Linked Datasets

I was able to use the structure to create other tables in the projects.

Again the linking was on the fly and it greatly increased the applications of Artemis.

So Was Artemis A Relational Database?

It is true to say, that from the earliest days in the late 1970s, I used relational techniques deep in the program to link all of the data together.

Working on such a small computer, I had no choice!

 

 

January 18, 2019 Posted by | Computing | , , | 3 Comments

Deep Insights Into Crossrail

London Reconnections is a web site, that often gives deep insights into rail projects in the London area.

Recently, they have published two articles about Crossrail.

I have read every word of both articles and feel that, the Project Management on Crossrail has been severely lacking.

If I go back to the days of Artemis, Project Managers were always using our innovative graphics to communicate all of the details of project costs and status to managers and stakeholders.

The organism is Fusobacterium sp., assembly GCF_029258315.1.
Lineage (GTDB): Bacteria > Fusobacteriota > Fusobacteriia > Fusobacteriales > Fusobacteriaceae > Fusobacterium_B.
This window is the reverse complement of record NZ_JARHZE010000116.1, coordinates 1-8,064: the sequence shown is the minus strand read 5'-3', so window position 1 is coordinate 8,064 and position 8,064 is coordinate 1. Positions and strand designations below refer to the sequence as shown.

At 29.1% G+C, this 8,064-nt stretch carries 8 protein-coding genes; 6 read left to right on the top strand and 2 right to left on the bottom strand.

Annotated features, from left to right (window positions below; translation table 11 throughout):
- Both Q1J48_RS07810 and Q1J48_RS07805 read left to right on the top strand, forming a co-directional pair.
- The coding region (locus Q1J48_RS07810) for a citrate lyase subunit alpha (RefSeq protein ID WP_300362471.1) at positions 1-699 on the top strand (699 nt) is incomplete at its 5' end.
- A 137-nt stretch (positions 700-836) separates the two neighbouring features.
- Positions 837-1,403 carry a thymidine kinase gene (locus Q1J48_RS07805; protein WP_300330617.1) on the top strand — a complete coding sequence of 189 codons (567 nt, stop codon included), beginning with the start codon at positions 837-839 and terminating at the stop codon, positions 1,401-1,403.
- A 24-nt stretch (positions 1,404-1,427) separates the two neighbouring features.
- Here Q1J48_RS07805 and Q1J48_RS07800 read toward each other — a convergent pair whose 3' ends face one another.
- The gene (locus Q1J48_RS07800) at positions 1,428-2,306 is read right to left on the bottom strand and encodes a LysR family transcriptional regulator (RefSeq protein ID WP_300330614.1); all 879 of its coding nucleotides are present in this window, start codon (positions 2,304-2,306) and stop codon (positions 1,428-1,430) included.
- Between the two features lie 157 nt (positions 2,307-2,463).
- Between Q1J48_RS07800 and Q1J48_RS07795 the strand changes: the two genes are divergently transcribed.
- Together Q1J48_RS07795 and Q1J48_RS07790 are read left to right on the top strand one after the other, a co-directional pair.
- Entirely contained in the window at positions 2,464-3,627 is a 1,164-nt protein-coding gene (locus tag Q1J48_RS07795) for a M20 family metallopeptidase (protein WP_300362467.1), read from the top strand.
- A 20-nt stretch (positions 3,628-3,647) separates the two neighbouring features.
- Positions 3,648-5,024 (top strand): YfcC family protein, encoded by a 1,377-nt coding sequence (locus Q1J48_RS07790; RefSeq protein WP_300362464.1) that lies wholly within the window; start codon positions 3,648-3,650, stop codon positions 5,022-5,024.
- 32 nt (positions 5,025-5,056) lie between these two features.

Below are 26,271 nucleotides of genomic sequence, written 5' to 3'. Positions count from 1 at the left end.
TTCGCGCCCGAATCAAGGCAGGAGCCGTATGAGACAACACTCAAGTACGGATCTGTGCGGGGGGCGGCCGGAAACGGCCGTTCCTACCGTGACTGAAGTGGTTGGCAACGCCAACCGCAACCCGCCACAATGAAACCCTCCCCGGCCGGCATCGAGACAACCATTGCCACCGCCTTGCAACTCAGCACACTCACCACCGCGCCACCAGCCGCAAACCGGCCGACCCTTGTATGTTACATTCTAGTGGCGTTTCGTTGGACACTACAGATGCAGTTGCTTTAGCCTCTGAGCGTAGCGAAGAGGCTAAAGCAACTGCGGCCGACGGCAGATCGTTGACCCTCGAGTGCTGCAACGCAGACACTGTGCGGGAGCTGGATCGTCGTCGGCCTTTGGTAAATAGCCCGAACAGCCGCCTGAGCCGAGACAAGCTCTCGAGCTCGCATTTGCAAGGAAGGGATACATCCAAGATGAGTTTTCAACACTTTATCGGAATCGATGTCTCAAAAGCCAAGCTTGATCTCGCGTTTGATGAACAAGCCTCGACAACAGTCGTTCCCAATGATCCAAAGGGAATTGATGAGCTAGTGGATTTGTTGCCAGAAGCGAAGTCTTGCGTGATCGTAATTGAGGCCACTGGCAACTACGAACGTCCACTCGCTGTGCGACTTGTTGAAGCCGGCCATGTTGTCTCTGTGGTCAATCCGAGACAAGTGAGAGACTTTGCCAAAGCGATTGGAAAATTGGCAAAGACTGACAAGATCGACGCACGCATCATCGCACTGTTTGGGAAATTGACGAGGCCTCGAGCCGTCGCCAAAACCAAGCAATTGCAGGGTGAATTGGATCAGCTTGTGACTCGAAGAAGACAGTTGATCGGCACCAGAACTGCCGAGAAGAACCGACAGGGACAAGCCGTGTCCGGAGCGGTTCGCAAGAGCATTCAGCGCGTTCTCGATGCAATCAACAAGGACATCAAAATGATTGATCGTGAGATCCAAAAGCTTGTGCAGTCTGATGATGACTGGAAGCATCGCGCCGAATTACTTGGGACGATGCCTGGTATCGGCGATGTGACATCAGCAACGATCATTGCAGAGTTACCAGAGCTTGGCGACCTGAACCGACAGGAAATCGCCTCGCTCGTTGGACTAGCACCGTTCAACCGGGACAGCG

I can remember in one case, we were the bringers of terrible news about costs to a major company. One of our project managers had distilled a very large project to a series of graphics on a single sheet of A3 paper, so senior management couldn’t avoid our message.

Today, the company would probably shoot the messenger, but we went on to sell the company over a dozen systems.

I know nothing of modern Project Management systems, but surely they are more capable than Artemis, which was largely written by myself and others in the 1980s.

 

 

January 18, 2019 Posted by | Transport | , , | Leave a comment

Network Rail And Project Management

This article on the Railway Gazette is entitled UK Railway News Round-Up.

This is a paragraph.